4. I believe that I read somewhere that Cuba is the most indebted country in the world. What really scares me is that all of these countries who were so stupid in the first place to provide loans to Castro and were moreover enemies of the Cuban people for helping to perpetuate that hung of filth in power for all of these years will demand that a free Cuba pay off what Castro owes. This would be the height of injustice as the free Cubans have begged these countries—everyone from France, Spain, Mexico, Argentina, and now Venezuela—not to help to perpetuate Castro in power with loans. But mark my words, they will demand that a free Cuba pay off the debt that Castro has incurred.

    Any thoughts on this? How will we ward this off?


  5. Ray, I’m not an economist and I’m sure others know more about this than I do, but there is precedent here, the Odious Debt doctrine. Ironically, the doctrine was originally formulated to ease the debt Cuba was left with after the Spanish American War. I believe it was applied to Germany’s debt after the World Wars and is currently being debated in regards to Iraq. There’s an article here.

  6. I would love to tell all the countries who did business with the castro brothers while they were in power, to go fly a kite when that regime falls.
    Those countries did business with an illegitimate government period. They did business directly with one entity (castro) and the Cuban people. Therefore and consequently they can go after that entity and leave the Cuban people alone as it wasn’t with them that any business was conducted with for the last 47 years.
    Once a legitimate government is established, it should have absolutely no obligation to pay any of castro’s debts.

  7. I hope everyone who has willingly and knowingly helped Castro’s regime loses as much money as possible. It’s the least they deserve.

  8. Lori
    I think you may have a point. Castro’s government is illegitimate given that there have never been free multi-party elections in Cuba since they took power in 1959.

    As a result, the Cuban people are not responsible for Castro’s debts and those governments will have to persecute Castro, his family, and the Swiss banks to demand payment.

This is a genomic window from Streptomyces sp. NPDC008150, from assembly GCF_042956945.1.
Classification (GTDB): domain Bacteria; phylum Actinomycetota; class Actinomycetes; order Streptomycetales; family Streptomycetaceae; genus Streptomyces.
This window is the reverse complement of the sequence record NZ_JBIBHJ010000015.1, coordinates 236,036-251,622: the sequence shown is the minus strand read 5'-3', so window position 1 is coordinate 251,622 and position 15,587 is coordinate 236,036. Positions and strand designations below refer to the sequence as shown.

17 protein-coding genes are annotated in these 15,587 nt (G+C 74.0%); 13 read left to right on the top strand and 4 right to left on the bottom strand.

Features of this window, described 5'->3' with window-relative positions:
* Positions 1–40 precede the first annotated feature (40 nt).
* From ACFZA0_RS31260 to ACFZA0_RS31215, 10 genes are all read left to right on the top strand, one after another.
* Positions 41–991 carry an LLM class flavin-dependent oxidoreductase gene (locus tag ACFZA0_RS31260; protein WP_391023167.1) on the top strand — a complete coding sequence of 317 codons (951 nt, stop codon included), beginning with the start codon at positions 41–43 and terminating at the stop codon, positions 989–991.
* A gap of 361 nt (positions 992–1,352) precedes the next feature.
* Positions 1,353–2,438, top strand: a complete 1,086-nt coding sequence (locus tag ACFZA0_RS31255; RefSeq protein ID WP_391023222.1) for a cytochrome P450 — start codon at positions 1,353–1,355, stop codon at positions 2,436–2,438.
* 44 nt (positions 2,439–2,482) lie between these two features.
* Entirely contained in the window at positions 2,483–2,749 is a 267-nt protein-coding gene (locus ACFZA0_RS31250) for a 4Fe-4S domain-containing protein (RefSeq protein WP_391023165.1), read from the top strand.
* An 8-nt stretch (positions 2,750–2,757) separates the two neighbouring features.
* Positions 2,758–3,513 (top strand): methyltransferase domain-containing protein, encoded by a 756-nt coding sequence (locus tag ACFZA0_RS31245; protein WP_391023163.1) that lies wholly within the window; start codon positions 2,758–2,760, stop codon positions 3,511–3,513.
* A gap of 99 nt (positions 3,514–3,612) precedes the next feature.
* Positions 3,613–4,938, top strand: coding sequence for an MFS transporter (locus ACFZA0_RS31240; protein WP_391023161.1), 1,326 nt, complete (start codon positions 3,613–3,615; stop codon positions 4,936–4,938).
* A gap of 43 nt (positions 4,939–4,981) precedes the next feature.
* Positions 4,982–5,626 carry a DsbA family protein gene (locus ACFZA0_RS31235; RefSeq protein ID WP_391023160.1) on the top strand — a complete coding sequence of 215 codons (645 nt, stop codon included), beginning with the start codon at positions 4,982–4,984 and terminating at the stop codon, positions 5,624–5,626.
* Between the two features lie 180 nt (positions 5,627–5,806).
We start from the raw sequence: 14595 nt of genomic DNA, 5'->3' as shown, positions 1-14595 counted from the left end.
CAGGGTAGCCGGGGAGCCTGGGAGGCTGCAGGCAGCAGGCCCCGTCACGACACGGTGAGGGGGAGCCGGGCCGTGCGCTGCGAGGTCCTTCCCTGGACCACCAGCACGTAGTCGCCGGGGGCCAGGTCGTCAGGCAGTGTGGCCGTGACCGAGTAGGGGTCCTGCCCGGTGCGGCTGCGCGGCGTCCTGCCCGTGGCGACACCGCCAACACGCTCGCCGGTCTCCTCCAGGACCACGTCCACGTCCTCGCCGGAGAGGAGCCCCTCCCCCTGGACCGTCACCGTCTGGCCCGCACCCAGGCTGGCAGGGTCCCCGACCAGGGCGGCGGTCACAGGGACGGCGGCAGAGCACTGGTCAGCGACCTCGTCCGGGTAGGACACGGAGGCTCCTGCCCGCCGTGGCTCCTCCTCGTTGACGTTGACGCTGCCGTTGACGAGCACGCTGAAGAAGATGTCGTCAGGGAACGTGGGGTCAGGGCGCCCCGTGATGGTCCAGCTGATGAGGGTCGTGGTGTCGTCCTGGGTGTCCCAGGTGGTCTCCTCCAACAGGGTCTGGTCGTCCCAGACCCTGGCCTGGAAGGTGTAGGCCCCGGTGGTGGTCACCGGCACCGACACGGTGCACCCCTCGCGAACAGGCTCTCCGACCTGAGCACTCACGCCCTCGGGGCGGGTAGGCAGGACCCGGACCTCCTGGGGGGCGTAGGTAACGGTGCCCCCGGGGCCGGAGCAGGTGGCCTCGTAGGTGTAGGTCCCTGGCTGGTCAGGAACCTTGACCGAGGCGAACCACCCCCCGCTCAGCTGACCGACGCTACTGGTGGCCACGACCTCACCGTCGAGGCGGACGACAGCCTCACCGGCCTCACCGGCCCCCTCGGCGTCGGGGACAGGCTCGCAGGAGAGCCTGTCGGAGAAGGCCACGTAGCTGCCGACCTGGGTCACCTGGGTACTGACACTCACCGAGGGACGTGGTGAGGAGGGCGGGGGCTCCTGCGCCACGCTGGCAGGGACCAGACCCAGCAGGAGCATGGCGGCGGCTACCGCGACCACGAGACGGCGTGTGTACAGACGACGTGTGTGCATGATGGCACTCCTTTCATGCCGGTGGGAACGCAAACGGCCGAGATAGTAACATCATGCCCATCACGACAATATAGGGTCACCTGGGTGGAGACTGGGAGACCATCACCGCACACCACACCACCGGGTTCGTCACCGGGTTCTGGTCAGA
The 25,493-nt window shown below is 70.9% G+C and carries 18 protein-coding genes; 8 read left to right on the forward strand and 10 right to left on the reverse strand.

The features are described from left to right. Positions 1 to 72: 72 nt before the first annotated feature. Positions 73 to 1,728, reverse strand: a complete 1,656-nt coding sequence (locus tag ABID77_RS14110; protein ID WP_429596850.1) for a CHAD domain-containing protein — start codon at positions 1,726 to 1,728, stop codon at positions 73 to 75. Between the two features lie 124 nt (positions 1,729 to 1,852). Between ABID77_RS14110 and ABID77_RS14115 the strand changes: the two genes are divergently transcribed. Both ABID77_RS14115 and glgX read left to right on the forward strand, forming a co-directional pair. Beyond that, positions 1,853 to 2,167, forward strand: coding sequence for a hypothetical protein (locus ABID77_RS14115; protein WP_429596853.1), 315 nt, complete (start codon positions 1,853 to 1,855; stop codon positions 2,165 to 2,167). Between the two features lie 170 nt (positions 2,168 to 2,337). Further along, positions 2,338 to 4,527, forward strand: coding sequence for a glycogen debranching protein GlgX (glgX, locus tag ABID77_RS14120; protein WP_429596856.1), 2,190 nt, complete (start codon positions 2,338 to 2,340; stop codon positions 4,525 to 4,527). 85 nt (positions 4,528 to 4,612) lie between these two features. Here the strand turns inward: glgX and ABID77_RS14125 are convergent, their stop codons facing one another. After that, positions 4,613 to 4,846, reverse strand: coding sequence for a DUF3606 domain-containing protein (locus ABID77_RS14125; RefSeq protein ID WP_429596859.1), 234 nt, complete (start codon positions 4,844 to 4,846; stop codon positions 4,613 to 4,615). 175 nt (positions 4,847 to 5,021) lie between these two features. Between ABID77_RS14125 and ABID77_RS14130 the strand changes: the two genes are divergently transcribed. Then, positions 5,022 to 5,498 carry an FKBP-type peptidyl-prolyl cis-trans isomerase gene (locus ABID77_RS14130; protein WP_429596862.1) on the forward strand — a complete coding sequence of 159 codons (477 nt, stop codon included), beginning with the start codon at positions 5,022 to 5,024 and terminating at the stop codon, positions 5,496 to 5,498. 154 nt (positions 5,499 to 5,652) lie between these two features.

A free and democratic Cuba would have no debts with anyone. It is Castro who owes $20 billion to the old USSR, and all that money to Venezuela and the rest of companies. After all, it is Castro the only one who is allowed to trade in Cuba.

  9. qbanartemisa,

    I say every country, not just the old USSR or Venezuela, but all the ones who have done business with that government should pay the price of conducting business with that illegitimate government.
    Maybe in the furure that would deter countries from doing business with governments who haven’t been democratically elected by its people.

  10. Qbanartemisa,

    When it comes to the money that castro “owns” to the old USSR, it is my opinion that our people paid it a long time ago with thousands of lives in Ethiopia and Angola. Most of the young peoples that were sent there to die were forced by the dictatorship to fight a war for the Russians.

    As to the rest of the countries. Who the f…k ask them to conduct business with a depraved dictator. They helped to elongate the suffering of our people so screw them. It will be time to pay for their irresponsibility.

  11. I agree Vic, it was their fault to conduct business with Castro so too bad, that’s what they get for being so apathetic to cuban suffering.

    Like my great grandfather used to say: “Usted no comio candela, pues ahora coma cenizas.” He told that to some chivaton from our street block.

Comments are closed.